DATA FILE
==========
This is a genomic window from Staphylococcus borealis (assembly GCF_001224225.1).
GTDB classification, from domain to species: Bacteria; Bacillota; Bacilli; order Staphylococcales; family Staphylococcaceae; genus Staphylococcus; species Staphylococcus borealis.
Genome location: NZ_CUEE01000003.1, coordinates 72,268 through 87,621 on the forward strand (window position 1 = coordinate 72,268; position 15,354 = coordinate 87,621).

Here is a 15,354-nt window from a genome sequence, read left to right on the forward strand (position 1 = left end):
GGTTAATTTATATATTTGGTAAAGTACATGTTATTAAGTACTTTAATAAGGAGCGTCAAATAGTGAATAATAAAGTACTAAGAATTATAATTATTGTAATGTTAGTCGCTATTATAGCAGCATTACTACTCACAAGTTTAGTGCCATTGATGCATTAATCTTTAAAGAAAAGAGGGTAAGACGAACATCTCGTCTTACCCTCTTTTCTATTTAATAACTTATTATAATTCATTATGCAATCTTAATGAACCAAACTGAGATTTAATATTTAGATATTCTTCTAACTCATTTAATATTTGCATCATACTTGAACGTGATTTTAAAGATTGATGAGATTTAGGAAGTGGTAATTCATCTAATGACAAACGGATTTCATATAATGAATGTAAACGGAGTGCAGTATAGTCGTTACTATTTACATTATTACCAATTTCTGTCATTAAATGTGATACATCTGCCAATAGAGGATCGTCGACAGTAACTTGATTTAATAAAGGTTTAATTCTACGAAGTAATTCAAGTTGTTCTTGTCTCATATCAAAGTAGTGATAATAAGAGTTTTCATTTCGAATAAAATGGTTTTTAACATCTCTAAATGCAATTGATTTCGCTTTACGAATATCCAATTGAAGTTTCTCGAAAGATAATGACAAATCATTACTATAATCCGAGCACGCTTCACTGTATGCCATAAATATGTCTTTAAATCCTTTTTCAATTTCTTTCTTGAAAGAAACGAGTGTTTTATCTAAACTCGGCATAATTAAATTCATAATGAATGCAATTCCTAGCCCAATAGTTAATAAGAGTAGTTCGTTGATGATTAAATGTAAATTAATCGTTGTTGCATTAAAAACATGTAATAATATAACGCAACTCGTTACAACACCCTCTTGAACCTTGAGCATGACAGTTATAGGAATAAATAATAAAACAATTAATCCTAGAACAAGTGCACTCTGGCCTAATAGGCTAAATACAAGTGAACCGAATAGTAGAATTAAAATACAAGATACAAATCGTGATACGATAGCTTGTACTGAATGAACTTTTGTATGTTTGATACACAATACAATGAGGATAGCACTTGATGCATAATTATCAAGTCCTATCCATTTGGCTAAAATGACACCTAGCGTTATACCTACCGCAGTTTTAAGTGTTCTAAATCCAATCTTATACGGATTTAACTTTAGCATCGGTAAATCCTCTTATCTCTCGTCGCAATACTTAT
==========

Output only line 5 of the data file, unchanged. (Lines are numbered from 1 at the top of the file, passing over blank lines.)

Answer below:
GGTTAATTTATATATTTGGTAAAGTACATGTTATTAAGTACTTTAATAAGGAGCGTCAAATAGTGAATAATAAAGTACTAAGAATTATAATTATTGTAATGTTAGTCGCTATTATAGCAGCATTACTACTCACAAGTTTAGTGCCATTGATGCATTAATCTTTAAAGAAAAGAGGGTAAGACGAACATCTCGTCTTACCCTCTTTTCTATTTAATAACTTATTATAATTCATTATGCAATCTTAATGAACCAAACTGAGATTTAATATTTAGATATTCTTCTAACTCATTTAATATTTGCATCATACTTGAACGTGATTTTAAAGATTGATGAGATTTAGGAAGTGGTAATTCATCTAATGACAAACGGATTTCATATAATGAATGTAAACGGAGTGCAGTATAGTCGTTACTATTTACATTATTACCAATTTCTGTCATTAAATGTGATACATCTGCCAATAGAGGATCGTCGACAGTAACTTGATTTAATAAAGGTTTAATTCTACGAAGTAATTCAAGTTGTTCTTGTCTCATATCAAAGTAGTGATAATAAGAGTTTTCATTTCGAATAAAATGGTTTTTAACATCTCTAAATGCAATTGATTTCGCTTTACGAATATCCAATTGAAGTTTCTCGAAAGATAATGACAAATCATTACTATAATCCGAGCACGCTTCACTGTATGCCATAAATATGTCTTTAAATCCTTTTTCAATTTCTTTCTTGAAAGAAACGAGTGTTTTATCTAAACTCGGCATAATTAAATTCATAATGAATGCAATTCCTAGCCCAATAGTTAATAAGAGTAGTTCGTTGATGATTAAATGTAAATTAATCGTTGTTGCATTAAAAACATGTAATAATATAACGCAACTCGTTACAACACCCTCTTGAACCTTGAGCATGACAGTTATAGGAATAAATAATAAAACAATTAATCCTAGAACAAGTGCACTCTGGCCTAATAGGCTAAATACAAGTGAACCGAATAGTAGAATTAAAATACAAGATACAAATCGTGATACGATAGCTTGTACTGAATGAACTTTTGTATGTTTGATACACAATACAATGAGGATAGCACTTGATGCATAATTATCAAGTCCTATCCATTTGGCTAAAATGACACCTAGCGTTATACCTACCGCAGTTTTAAGTGTTCTAAATCCAATCTTATACGGATTTAACTTTAGCATCGGTAAATCCTCTTATCTCTCGTCGCAATACTTAT